• Tom Lane at Mar 13, 2007 at 9:22 pm

    "Pavan Deolasee" <pavan.deolasee@enterprisedb.com> writes:
    The problem mentioned before is hard to reproduce with the
    suggested change, but its not completely gone away. I have
    seen that again on CVS HEAD with the patch applied.
    I am facing another issue with VACUUM FULL. This
    problem gets reproduced with HOT very easily, but takes
    few attempts to reproduce with CVS HEAD, but it
    certainly exists.
    I've developed the attached patch against HEAD, and no longer see any
    funny behavior. Would appreciate it if you'd test some more, though.

    regards, tom lane
  • Pavan Deolasee at Mar 14, 2007 at 7:41 am
    Tom Lane wrote:
    >
    I've developed the attached patch against HEAD, and no longer see any
    funny behavior. Would appreciate it if you'd test some more, though.
    >

    The patch works for me. With the patch applied, I don't see the
    weird errors in the pgbench and other customized tests that I
    used to see earlier.

    I looked at the patch as well. ISTM that we are now moving chains
    in pieces where each piece is terminated by a DEAD tuple. That
    implies that the MOVED_OFF chain is actually broken. This
    should not be a problem as long as our assumption that all
    RECENTLY_DEAD tuples preceding a DEAD tuple must also be DEAD
    and its only the way OldtestXmin is calculated that we see
    them as RECENTLY_DEAD.

    If that assumption is true (and it must be true for us to move
    the chain in pieces), doesn't that mean we don't really need to
    move the RECENTLY_DEAD tuples preceding a DEAD tuple ? One way
    to do so would be to collect the target tuple (the tuple from
    where we started following the t_ctid chain) in the free_offsets
    if a DEAD or INSERT_IN_PROGRESS tuple is found while following
    the t_ctid chain. One-by-one we would collect all the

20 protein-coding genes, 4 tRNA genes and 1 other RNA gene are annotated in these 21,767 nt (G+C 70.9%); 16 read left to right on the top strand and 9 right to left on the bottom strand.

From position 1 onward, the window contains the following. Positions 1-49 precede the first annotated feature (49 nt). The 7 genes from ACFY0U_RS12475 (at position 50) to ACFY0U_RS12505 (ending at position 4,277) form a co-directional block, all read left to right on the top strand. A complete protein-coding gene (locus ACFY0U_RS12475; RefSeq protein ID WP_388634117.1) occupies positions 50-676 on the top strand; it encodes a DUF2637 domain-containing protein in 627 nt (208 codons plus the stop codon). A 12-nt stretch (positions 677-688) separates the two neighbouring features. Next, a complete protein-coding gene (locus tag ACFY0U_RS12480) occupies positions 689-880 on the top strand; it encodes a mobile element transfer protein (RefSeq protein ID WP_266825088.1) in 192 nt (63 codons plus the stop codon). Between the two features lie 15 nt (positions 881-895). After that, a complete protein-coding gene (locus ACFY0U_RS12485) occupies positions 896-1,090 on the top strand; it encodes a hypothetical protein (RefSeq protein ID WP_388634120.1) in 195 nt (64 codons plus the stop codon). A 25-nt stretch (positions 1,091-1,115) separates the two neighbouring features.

RECENTLY_DEAD tuples preceding a DEAD tuple in the truncated
    pages.

    Not that I am suggesting we do this, just wanted to check if
    there is a flaw in my thinking. I agree that we should not be
    spending too much time on fixing this corner case and the
    patch that you have developed is good enough.


    Thanks,
    Pavan
  • Tom Lane at Mar 14, 2007 at 2:58 pm

    "Pavan Deolasee" <pavan.deolasee@enterprisedb.com> writes:
    If that assumption is true (and it must be true for us to move
    the chain in pieces), doesn't that mean we don't really need to
    move the RECENTLY_DEAD tuples preceding a DEAD tuple ?
    As I've already said several times: they are dead, but at least for
    VACUUM FULL's purposes it seems unreasonably difficult to determine that
    and remove them. The point at which we'd figure this out is after we've
    already performed dead-tuple removal (at least for some of the pages
    involved). It would make for a significant increase in logical
    complexity, and that code is too damn complicated already. Since we
    know this is a seldom-seen corner case, I'm not going to risk
    introducing new bugs to recycle a few tuples a bit sooner.

    regards, tom lane